Remember, then, Christians, that in proportion as you conscientiously perform your part in preparing for this event, you will have the privilege of looking forward to it, not only without fear, but with exultation and joy. "Let the sun be darkened, and the moon refuse her light, and the stars fall from heaven, and all the powers of the heavens be shaken," these prodigies may speak terrors to others, but they are omens of approaching bliss to you. They are the budding of the fig-tree, which tells that the cold and cheerless winter of time is past, and that the summer of eternity is nigh. They are the sweet sounds of the evening bell, announcing to the weary labourers the hour of repose, and the approach of the Master to pay them their hire. They are signals of victory, cheering the faint and drooping soldier with the assurance that his warfare is now past, and that the Captain of his salvation is at hand with the crown to reward his bitter struggles. Surely such a hope as this should have a powerful effect in strengthening and consoling the Christian's heart. What duties so difficult, which this will not enable us to perform; what trials so severe, which this will not enable us to endure; what burden so heavy, that it will not lighten; or sorrow so piercing that it will not soothe? "Be patient, therefore, brethren, unto the coming of the Lord. Behold, the husbandman waiteth for the precious fruit of the earth, and hath long patience for it, until he receive the early and the latter rain. Be ye also
manner. The king's advocate told the jury that the
displeasure, if they acquitted the prisoners. The greater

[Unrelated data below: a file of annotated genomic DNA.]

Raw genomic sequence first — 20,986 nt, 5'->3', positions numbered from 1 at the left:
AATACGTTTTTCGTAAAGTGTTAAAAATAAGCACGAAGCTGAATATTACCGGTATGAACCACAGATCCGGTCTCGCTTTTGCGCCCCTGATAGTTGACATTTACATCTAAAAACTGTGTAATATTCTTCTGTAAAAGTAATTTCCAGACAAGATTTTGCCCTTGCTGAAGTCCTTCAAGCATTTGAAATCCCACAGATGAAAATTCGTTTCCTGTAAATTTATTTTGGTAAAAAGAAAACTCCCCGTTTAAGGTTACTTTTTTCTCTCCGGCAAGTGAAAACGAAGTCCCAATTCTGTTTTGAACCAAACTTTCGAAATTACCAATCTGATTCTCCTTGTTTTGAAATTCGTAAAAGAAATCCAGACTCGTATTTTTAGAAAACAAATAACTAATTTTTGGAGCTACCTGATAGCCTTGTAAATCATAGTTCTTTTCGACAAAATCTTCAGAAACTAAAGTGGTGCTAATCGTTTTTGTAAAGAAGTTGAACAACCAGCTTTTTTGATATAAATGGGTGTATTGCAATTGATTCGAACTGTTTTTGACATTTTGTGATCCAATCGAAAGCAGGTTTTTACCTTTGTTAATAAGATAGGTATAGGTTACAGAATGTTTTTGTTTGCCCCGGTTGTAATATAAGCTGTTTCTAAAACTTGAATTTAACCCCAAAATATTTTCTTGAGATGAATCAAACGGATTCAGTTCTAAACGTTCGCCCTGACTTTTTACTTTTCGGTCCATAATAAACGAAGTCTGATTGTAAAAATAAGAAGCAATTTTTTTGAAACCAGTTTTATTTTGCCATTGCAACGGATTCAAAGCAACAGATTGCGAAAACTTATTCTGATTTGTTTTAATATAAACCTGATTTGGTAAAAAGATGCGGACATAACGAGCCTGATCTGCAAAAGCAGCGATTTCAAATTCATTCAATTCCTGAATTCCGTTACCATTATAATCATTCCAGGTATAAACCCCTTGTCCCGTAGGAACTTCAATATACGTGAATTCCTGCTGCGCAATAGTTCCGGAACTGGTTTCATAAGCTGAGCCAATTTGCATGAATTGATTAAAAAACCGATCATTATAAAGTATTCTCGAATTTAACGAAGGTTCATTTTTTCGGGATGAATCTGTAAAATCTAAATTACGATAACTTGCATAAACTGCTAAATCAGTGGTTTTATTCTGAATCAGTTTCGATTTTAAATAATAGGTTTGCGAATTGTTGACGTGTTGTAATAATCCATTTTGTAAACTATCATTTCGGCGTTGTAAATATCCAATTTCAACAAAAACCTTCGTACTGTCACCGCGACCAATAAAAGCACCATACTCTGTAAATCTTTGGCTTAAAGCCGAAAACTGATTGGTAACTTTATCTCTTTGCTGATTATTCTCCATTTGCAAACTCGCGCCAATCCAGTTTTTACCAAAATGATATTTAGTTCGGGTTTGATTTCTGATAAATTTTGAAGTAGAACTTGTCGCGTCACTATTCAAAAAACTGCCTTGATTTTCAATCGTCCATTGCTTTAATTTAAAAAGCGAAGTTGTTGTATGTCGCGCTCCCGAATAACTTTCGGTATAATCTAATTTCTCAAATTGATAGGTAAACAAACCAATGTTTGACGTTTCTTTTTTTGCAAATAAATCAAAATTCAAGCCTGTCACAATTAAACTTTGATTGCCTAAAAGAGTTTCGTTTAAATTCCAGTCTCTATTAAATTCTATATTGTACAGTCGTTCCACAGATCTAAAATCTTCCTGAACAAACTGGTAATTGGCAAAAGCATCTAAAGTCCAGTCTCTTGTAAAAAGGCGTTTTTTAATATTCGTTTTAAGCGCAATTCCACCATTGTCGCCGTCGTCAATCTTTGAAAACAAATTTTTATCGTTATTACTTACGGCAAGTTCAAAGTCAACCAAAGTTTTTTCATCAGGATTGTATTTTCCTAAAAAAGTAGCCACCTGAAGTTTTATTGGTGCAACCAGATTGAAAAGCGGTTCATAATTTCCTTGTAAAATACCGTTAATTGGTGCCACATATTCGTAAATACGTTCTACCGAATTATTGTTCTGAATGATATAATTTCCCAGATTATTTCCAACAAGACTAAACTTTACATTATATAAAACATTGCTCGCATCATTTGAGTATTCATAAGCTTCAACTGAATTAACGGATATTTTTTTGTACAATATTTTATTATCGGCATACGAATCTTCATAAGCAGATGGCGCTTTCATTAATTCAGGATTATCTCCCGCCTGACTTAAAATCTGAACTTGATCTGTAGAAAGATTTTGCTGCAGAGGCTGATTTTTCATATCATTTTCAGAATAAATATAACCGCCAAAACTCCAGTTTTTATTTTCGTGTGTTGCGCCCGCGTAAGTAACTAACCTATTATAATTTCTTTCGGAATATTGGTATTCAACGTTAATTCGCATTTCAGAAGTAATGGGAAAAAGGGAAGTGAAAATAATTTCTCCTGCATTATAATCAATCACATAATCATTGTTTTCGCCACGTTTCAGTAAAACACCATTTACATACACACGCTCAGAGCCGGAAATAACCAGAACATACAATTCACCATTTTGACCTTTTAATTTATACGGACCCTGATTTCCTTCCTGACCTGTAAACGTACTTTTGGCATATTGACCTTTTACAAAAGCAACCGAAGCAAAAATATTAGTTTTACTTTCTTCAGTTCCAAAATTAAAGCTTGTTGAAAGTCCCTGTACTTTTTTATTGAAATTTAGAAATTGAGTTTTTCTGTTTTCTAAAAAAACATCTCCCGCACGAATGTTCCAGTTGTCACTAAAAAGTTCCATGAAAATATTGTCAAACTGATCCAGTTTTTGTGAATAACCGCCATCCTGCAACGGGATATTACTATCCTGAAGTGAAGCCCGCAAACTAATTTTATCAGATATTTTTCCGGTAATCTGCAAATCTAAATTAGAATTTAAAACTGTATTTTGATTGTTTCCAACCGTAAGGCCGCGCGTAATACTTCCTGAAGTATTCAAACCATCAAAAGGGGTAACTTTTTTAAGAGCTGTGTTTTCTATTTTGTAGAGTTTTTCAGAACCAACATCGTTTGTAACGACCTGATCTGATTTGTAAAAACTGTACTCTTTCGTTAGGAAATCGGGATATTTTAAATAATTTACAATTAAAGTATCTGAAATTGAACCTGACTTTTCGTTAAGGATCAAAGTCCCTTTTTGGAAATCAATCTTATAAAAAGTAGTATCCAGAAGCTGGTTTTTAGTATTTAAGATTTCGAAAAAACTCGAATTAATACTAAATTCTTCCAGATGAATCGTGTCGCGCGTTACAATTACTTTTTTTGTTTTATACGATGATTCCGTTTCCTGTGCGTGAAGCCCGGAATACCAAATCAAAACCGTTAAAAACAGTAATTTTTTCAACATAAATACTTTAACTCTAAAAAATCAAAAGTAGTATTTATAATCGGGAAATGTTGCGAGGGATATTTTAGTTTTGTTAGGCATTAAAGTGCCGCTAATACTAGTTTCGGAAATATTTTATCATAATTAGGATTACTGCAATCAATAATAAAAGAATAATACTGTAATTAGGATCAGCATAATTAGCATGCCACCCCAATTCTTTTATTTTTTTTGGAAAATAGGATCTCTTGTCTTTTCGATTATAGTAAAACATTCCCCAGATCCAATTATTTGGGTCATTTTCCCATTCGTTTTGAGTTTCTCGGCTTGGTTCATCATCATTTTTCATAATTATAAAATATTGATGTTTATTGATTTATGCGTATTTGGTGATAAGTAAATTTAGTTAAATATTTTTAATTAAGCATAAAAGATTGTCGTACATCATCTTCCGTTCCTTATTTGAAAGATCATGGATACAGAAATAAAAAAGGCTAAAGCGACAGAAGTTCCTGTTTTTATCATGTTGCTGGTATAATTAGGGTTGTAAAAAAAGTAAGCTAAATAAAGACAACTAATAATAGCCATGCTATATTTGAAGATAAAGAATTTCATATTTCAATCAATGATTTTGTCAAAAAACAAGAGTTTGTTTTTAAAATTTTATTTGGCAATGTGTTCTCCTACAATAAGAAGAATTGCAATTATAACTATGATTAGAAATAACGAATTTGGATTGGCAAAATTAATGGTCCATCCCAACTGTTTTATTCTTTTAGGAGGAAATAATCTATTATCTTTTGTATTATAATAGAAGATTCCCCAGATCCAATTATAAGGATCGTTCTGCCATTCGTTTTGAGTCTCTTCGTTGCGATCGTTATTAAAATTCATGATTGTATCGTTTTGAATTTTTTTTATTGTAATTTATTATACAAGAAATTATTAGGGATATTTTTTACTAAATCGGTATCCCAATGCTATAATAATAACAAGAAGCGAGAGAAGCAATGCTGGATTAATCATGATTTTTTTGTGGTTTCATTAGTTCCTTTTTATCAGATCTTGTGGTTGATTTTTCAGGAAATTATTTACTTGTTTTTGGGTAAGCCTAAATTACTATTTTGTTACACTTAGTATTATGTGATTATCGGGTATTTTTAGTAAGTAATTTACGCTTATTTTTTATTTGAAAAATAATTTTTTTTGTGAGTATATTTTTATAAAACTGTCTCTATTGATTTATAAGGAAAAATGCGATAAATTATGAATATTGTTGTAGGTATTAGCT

were condemned to suffer the death of traitors.
"Leaving her children at Ayr, Mrs Welch attended her husband in prison, and was present at Linlithgow, with the wives of the other prisoners, on the day of trial. When informed of the sentence, these heroines instead of lamenting their fate, praised God who had given their husbands courage to stand to the cause of their Master, adding, that, like him, they had been judged and condemned under the covert of night.
"The sentence of death having been changed into banishment, she accompanied her husband to France, where they remained for sixteen years. Mr Welch applied himself with such assiduity to the acquisition of the language of the country, that he was able, in the
course of fourteen weeks, to preach in French, and was chosen minister to a protestant congregation at Nerac, from which he was translated to St. Jean d'Angely, a fortified town in Lower Charente. War having broken out between Lewis XIII. and his protestant subjects, St. Jean d'Angely was besieged by the king in person. On this occasion, Welch not only animated the inhabitants of the town to a vigorous resistance by his exhortations, but he appeared on the walls, and gave his assistance to the garrison. The king was at last admitted into the town in consequence of a treaty, and being displeased that Welch preached during his residence in it, sent the Duke d'Espernon, with a company of soldiers, to take him from the pulpit. When the preacher saw the duke enter the church, he ordered his hearers to make room for the marshal of France,